Colt Series 70 Reproduction


August 15, 2004, 02:34 AM
Folks, maybe I'v led a sheltered life, but exactly what is a Colt Series 70 Reproduction?

Lots of companies, make reproductions of Colt products, but how can Colt make a reproduction of its own product?

What would you call such an item, ' Colt Series 70, Mk1, Mod2'?

How do they differ, or do they, from normal Series 70 products from Colt?

bewildered and confused in Texas.

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August 15, 2004, 06:00 AM
Howdy Salty,

Colt probably noticed a resurgence in the interest of 1911 clones
without lawyer parts, (and in USGI clones) and made a decision to produce a limited run of WW1 and WW2 pistols. Not sure if it was to create some collector interest or to test the market to see if they'd sell well enough to
warrant tooling up for a new line of "The 1911: Just like Grandpa used to own." It seems to have been a success, though. The guns are selling almost as soon as they hit the shelves, and command a price that's nearly double that of a comparable Series 80. I hope that they produce more.
The guns have...according to reports...been very good on average,
though they still have the same MIM parts that are in the Series 80s.

Technically, the guns aren't "Series 70s". Series 70 was a run of pistols with a collet bushing that was supposed to enhance accuracy without having to fit a match-grade bushing to the slide and barrel. When it worked, it worked pretty well. When it didn't, it not only failed to enhance accuracy, it could break and tie up the gun solidly, and possibly do some expensive damage. The collet bushing was dropped when they introduced the Series 80s. Just FYI...there has never been a Series 70 Commander,
no matter what the serial number says. No Commander that I'm aware of has had a collet bushing as a regular production item. Anything is subject to come from the custom shop, but the shortened Commander bushing doesn't lend itself to the collet bushing's fingers.

Colt pistols that are marked Series 70 were produced during a downturn in Colt's quality control, and the overall quality of the guns varied a lot. I've
seen some that were very good to excellent...and others that were terrible.
Most hit somewhere between the two extremes.

Colt's WW1 and WW2 reproductions are technically 1911's and 1911-A1s...
or as some refer to them...Pre-Series 70. They use the "Series 70" designation generically to let the buying public know that the guns don't have the Series 80 firing pin safety parts...that the guns are as per original design...but they're not true Series 70 pistols.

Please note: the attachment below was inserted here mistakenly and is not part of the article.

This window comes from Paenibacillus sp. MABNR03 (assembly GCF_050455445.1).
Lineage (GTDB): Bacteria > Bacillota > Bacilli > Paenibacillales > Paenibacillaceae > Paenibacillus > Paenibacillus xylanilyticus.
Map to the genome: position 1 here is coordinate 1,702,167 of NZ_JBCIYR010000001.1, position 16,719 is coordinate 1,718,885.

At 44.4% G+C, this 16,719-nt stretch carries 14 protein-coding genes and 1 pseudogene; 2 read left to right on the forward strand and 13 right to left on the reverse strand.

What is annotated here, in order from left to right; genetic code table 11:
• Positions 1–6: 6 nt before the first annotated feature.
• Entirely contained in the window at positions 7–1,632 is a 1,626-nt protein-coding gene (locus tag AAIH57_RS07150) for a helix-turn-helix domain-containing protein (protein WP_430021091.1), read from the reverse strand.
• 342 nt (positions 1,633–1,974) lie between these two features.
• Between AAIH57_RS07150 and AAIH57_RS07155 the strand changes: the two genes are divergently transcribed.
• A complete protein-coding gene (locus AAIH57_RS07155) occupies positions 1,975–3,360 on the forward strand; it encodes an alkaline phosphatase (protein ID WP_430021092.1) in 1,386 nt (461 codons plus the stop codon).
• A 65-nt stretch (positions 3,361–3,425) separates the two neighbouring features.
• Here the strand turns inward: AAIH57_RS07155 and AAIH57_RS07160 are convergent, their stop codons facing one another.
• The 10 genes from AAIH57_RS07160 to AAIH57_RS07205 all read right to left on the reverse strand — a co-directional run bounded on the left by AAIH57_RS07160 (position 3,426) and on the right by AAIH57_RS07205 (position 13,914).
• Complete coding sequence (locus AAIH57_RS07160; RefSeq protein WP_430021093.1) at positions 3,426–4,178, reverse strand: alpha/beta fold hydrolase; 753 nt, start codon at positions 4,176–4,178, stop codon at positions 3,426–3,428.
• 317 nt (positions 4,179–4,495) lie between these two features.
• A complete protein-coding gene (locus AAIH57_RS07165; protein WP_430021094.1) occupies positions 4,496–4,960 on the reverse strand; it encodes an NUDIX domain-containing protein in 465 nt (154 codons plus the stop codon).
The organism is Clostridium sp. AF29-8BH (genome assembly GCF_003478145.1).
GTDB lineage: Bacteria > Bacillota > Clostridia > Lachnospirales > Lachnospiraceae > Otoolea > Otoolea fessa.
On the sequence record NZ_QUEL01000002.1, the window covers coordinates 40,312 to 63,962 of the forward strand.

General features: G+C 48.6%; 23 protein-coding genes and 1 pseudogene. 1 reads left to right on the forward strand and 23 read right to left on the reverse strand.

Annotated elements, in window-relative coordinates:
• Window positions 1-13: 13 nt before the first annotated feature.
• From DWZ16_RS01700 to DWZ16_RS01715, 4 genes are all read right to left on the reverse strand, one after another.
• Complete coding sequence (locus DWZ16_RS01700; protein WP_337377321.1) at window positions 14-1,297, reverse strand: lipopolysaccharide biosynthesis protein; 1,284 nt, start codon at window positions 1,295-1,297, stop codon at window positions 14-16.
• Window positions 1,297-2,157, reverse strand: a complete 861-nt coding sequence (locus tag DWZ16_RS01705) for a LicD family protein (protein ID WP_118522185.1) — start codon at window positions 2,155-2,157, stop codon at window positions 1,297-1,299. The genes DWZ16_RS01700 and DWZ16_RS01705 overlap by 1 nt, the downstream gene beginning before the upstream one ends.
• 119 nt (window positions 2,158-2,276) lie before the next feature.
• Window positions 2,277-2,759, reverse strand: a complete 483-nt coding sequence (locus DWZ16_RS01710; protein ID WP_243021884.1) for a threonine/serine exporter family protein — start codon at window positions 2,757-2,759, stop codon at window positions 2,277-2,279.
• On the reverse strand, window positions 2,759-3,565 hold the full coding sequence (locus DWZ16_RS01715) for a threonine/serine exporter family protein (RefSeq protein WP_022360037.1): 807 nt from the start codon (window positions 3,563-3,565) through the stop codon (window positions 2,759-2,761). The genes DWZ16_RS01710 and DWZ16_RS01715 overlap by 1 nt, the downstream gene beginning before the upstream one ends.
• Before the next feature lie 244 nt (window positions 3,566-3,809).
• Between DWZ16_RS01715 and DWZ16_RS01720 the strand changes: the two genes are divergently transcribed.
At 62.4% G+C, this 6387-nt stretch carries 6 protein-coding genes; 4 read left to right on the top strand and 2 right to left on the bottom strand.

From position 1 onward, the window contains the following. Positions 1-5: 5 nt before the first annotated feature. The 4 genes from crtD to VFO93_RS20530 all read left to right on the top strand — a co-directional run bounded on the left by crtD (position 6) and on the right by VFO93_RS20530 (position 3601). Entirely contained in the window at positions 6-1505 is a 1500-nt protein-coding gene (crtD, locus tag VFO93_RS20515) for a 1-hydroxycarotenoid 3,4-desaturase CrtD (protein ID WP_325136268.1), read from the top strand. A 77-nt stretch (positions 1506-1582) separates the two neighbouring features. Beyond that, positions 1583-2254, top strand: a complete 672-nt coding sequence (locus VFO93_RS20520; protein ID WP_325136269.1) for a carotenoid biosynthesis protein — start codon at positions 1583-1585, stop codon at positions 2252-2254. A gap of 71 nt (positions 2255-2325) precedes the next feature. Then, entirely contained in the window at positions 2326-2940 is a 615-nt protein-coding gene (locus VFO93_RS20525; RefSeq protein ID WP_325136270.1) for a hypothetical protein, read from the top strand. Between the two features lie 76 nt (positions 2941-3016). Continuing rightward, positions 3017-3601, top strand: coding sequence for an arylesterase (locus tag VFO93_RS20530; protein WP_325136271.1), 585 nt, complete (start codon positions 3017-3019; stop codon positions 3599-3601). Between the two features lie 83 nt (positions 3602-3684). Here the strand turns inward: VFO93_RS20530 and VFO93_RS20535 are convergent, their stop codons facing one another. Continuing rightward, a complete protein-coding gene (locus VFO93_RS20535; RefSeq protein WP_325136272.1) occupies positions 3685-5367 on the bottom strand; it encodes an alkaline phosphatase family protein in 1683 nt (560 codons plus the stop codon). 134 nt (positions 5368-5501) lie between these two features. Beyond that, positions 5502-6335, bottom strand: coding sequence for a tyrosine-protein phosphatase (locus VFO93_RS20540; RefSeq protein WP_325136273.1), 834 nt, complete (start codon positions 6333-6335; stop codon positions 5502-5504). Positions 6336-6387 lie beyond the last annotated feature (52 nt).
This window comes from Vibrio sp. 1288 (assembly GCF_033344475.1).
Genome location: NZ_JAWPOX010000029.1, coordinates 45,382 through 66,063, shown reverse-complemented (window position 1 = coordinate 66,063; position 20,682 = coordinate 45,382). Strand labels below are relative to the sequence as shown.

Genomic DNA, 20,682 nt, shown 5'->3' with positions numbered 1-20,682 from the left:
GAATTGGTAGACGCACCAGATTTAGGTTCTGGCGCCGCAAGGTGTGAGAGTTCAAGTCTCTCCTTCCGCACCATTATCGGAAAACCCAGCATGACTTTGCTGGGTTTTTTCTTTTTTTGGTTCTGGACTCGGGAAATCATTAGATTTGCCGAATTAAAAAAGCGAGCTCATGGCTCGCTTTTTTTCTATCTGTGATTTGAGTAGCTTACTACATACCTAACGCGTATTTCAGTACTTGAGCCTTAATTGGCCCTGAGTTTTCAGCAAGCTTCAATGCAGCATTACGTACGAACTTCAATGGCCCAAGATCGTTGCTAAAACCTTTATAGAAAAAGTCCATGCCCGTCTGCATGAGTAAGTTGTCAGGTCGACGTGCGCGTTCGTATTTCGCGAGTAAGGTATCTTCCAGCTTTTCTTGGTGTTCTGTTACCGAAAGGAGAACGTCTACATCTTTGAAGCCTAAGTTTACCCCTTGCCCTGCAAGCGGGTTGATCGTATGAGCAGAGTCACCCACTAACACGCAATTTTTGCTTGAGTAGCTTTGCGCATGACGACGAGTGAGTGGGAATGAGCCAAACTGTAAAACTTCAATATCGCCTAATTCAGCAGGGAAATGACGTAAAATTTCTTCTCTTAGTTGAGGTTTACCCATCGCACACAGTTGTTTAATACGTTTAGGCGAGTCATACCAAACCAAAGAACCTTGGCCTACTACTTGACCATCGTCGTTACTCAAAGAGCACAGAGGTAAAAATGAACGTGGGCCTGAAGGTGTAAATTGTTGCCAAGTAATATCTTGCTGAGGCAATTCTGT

Luck to ya, neighbor!


August 15, 2004, 06:02 AM

The original series 70 was made until the early 1980's. It did not have a firing pin block and it had a collet bushing to help the barrel lock-up well without the need to get it smithed to fit well. The reproduction as far as I know does not have the collet bushing, but the standaard solid bushing. It also does not have the fire pin block like the series 80 Colts or many of the other 1911 clones.

The original sries 70 did not have the MIM parts most new pitols have today.


August 15, 2004, 06:06 AM
Sorry Tuner, I was typing while you replied O'great one!:)


August 15, 2004, 06:07 AM
As a side note...Springfield pistols are often referred to by the general public as "Series 70" guns, but they're not. Again, the term is used to
designate that there are no passive firing pin blocking devices in the gun
Series 70 is a Colt trademark, and Springfield can't use it without copyright infringement.

August 15, 2004, 08:58 AM
Thanks fellas. Are these 'reproductions' marked any differently than other products from Colt?

If I see a Series 70 Colt and salivate all over the counter to one such an animal, how would I know if it is a ' S70' or a 'reproduction Series 70'?

Or, maybe I'm still confused.

Coffee is perking now. BRB then maybe the cobwebs will vanish.

1911 Tuner, I have/had a series 70 Combat Commander. It now belongs to my #1 worthless wayward son. He left it here before deploying to Korea. I get to shoot my old 'toting pistol' again. Serial # 70BS67XXX.

Later, I hear a cup of coffee calling my name.


August 15, 2004, 09:16 AM
The easiest way to determine if the pistol is a repro Series 70 is by the serial number prefix. The serial number prefix for these pistols is "71B". If the pistol is stainless and marked as a Series 70, it is also current production.

Another easy ID is the sights. The new pistols have high-profile sights, especially when compared to the original guns. The sights on the new pistols are the Series 80 sights without the white dots.

August 15, 2004, 12:42 PM


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